Innovative Session on anticipatory climate governance in the world’s vulnerable regions
While anticipatory practices such as climate scenarios and participatory foresight methods are increasingly used to adapt to and shape uncertain climate futures, there is little research on how such engagement with the future impacts governance and policy choices in the present. The research gap in regions most vulnerable to climate change impacts is especially significant.
To tackle this problem, RE-IMAGINE researchers Karlijn Muiderman, Joost Vervoort, Maliha Muzammil, Charlotte Ballard, along with CCAFS regional coordinators Lucas Rutting (West Africa), Marieke Veeger (Central America) organised an Innovative Session at the Earth System Governance Conference held in Utrecht in November 2018.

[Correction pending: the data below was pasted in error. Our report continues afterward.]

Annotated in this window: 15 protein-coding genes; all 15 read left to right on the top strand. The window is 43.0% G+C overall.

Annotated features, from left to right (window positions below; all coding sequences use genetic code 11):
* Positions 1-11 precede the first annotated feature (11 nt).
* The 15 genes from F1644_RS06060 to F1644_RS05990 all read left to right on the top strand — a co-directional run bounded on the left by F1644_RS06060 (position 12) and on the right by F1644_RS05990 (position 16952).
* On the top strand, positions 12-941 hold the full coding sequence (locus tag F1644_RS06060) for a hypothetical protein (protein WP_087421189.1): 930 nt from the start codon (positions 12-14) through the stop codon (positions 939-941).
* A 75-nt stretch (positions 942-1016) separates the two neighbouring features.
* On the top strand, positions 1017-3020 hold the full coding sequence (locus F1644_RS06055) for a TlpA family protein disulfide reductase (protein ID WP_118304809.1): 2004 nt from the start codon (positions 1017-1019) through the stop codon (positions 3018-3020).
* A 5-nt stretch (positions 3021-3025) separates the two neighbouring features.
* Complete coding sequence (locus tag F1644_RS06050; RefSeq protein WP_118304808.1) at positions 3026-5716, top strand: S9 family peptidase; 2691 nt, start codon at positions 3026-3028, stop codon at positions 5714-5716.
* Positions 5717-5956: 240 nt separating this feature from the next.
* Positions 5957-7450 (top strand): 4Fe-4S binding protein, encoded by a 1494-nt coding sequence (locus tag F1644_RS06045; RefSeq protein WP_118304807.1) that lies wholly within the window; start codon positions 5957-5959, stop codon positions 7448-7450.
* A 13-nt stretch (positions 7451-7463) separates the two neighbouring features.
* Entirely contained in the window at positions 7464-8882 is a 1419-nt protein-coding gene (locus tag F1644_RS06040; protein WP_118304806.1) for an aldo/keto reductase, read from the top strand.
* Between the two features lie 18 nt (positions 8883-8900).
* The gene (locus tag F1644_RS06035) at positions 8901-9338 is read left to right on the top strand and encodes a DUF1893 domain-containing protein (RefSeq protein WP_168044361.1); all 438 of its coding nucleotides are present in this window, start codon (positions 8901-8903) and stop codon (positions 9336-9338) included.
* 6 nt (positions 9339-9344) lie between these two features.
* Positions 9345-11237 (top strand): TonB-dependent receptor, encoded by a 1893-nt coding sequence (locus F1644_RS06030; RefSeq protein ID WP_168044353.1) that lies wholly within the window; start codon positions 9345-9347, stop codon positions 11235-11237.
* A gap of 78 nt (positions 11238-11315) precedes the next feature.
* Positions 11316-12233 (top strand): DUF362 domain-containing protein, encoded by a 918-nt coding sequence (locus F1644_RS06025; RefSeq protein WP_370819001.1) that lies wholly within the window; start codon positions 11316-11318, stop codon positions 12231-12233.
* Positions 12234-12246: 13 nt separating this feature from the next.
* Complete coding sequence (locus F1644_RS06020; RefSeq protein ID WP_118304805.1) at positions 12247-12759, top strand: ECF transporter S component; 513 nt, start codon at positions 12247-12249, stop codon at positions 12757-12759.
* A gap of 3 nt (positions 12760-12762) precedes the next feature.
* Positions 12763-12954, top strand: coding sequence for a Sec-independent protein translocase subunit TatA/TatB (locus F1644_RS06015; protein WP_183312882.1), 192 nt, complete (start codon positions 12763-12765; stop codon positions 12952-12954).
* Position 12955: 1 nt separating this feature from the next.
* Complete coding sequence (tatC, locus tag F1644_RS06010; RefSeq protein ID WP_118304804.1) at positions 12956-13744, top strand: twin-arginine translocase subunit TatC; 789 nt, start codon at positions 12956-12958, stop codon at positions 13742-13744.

The session aimed to interactively brainstorm about the latest research findings from the RE-IMAGINE project in four vulnerable regions, West Africa, South Asia, Southeast Asia and Central America. The session aimed to get a better understanding of cross-regional similarities, differences and connections, and generate recommendations for improving RE-IMAGINE’s anticipatory governance research framework. Conference participants with practical experience and/or interest in climate governance and climate foresight were invited to join the discussion.
Scrutiny of the underlying assumptions in anticipatory practices limited
In the face of uncertain climate futures, governments and other actors are increasingly using foresight to help imagine and experiment with future climate conditions and guide their adaptation and mitigation planning.